OF THE MĀLIKIYYAH – 2

After looking at the five root-principles the Mālikiyyah derived from the Book, we are going to deal now with the five mirror principles drawn by them from the Prophetic Sunnah.

 

Principles VI-X: The Sunnah

 

6) The explicit implication of the Sunnah (Nass as-Sunnah)

What the Prophetic Sunnah explicitly indicates in such a manner as to leave no room for any alternative implication.

Example:

His statement, Sallallāhu ‘alayhi wa-Sallam, about the sale of a lactiferous animal (such as a milk cow), the milk of which is retained in the udder, thereby enlarging its size and creating the impression that an abundance of milk is its normal state: “Whoever buys it has the benefit of two options after milking it: if he is pleased with it he keeps it, and if he is displeased with it he returns it along with four double-handed scoops of dry dates” (Cf. Sahīh al-Bukhārī).

This hadīth, in fact, explicitly indicates the option conferred on a purchaser to return the animal plus a sā` (a measure) of dry dates as consideration for what he milked, or to keep it and sanction the sale with approval, in which case he owes nothing to the vendor. No alternative implication is permitted by this explicit text.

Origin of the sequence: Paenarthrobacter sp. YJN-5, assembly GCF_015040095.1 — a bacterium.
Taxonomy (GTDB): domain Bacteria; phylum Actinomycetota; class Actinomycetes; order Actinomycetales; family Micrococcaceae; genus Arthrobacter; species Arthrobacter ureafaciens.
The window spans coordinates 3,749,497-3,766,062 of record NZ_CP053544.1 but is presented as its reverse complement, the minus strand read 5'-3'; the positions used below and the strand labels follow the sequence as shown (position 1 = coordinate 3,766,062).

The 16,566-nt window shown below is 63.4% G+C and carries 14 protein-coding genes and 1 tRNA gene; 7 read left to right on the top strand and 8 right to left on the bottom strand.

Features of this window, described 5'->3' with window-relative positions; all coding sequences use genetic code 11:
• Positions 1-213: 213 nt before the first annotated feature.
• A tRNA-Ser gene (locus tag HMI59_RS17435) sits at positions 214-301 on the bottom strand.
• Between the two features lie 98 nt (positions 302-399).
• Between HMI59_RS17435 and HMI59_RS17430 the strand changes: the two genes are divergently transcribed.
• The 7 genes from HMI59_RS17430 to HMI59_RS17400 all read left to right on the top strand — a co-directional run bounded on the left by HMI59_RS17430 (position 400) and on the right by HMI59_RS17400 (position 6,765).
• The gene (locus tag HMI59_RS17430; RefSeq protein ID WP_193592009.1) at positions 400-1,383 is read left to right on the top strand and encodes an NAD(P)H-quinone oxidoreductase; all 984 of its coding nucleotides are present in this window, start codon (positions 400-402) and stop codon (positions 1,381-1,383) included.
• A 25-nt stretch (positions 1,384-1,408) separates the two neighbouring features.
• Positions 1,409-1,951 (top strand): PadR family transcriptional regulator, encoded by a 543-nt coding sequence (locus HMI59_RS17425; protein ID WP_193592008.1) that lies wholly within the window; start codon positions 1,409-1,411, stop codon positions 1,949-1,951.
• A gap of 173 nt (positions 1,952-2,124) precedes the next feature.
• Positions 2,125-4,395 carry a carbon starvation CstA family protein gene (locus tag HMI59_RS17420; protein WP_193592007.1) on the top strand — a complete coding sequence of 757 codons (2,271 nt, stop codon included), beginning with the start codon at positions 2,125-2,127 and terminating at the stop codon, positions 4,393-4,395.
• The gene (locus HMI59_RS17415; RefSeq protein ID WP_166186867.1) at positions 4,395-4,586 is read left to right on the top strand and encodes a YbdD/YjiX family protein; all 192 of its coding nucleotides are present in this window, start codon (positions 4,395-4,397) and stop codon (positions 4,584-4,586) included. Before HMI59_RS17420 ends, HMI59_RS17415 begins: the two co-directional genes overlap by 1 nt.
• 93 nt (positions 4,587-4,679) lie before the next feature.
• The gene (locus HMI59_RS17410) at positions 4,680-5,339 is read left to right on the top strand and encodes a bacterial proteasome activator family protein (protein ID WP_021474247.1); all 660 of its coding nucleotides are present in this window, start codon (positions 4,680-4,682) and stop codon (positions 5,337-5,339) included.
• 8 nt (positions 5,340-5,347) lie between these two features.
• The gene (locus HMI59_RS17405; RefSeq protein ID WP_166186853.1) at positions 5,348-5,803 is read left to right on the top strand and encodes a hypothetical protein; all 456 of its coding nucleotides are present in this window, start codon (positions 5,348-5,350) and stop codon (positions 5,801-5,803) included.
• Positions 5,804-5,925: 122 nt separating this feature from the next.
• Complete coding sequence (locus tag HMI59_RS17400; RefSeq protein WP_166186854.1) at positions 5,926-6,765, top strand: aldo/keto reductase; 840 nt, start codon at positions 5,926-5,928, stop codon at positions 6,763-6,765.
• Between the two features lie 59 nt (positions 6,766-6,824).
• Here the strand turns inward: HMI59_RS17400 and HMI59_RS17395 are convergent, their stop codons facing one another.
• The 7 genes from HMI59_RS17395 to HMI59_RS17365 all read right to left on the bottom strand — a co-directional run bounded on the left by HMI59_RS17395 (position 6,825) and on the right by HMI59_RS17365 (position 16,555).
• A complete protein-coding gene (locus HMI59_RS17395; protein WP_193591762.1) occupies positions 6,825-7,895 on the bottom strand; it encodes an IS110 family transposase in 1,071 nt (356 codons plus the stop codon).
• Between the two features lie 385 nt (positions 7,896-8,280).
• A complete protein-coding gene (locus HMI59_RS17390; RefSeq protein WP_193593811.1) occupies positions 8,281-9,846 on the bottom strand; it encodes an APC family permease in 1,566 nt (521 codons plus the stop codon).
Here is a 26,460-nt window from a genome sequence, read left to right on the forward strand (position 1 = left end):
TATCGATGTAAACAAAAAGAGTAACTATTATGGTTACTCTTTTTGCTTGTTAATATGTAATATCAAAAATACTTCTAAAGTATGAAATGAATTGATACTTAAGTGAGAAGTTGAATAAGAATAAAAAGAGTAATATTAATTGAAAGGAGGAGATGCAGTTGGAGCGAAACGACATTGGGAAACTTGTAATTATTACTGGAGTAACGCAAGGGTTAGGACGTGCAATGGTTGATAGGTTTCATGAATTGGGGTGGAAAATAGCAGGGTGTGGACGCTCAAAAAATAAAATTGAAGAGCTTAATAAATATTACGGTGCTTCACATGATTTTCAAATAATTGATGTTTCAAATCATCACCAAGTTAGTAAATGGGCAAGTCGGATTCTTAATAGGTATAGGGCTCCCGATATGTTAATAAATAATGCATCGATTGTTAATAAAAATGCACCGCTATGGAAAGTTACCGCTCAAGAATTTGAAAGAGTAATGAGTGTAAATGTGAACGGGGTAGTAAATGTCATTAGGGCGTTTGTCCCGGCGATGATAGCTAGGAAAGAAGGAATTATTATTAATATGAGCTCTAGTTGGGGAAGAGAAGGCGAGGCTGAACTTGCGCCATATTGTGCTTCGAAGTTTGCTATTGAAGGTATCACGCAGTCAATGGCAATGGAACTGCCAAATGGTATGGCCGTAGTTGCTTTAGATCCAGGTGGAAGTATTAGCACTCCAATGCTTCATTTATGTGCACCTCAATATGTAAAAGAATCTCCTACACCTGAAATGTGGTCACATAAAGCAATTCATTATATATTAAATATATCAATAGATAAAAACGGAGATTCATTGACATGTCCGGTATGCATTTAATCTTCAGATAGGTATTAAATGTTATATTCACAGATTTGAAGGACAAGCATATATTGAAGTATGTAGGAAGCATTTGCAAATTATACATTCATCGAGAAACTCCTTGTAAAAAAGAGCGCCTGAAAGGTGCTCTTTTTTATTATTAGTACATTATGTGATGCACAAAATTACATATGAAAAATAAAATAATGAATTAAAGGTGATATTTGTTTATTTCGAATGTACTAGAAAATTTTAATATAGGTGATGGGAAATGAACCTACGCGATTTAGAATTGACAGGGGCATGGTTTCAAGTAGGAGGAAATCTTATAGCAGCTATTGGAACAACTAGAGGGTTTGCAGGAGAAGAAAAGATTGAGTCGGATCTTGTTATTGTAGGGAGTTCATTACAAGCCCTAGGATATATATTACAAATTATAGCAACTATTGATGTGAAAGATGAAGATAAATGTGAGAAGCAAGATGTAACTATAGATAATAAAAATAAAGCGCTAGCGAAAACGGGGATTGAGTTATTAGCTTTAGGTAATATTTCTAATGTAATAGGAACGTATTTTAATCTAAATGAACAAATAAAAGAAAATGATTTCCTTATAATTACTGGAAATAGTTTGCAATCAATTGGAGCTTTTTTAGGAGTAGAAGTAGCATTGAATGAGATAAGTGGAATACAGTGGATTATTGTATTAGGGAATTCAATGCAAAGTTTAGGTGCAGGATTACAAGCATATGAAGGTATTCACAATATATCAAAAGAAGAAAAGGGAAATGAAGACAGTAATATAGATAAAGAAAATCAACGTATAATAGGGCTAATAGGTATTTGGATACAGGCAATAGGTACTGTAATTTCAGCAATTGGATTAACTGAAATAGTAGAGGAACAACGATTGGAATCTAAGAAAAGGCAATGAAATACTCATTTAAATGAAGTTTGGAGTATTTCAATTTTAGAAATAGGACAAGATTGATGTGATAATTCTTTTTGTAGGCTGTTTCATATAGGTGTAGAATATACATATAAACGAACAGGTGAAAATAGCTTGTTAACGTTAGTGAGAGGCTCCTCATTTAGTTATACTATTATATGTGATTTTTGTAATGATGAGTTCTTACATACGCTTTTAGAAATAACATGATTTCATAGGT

7) The manifest implication of the Sunnah (Zāhir as-Sunnah)

What the wording of the reported Sunnah indicates through an implication of preponderant likelihood compared to a divergent one.

Example:

The contract of salam or sale by advance is a species of sale where payment of the purchase price is immediate, i.e. advanced, for goods specified in the contract to be delivered at a specified later time.

In a hadīth transmitted on the authority of Ibn ‘Abbās, may Allah be pleased with him, the Prophet, Sallallāhu ‘alayhi wa-Sallam, is reported as saying: “Whoever advances the purchase price for dried dates (to be delivered later), let him advance payment about a known mass and a known weight and for a known date of future delivery” (Cf. Sahīh Muslim).

Here, the implication of the use of the imperative (fa’l-yuslif, let him advance payment) is the legal obligation of stipulating the deferred delivery of the salamgoods (deferred, that is, compared to the immediate payment of the price).

The manifest implication of the imperative is in fact obligatoriness, so long as no circumstantial pointers prove otherwise, based on His statement, may He be Exalted: «Those who oppose His command should beware of a testing trial coming to them or a painful punishment striking them» (Sūrah an-Nūr: 63).

Hence, the manifest implication of the hadīth, the obligation of stipulating deferred delivery of the salam goods, prevails over a divergent implication (the neutral permissibility or meritoriousness of such a stipulation).

It is not, however, an implication that leaves no room for a divergent one, as there might theoretically be evidence deflecting the imperative from the outward implication of a command to do the obligatory.

 

Another example:

The Prophet, Sallallāhu ‘alayhi wa-Sallam, after saying: “Pure earth is ritually pure, even if you cannot find water for up to twenty years”, added: “but if you find water, let it touch your skin” (Cf. Sunan Abī Dāwud).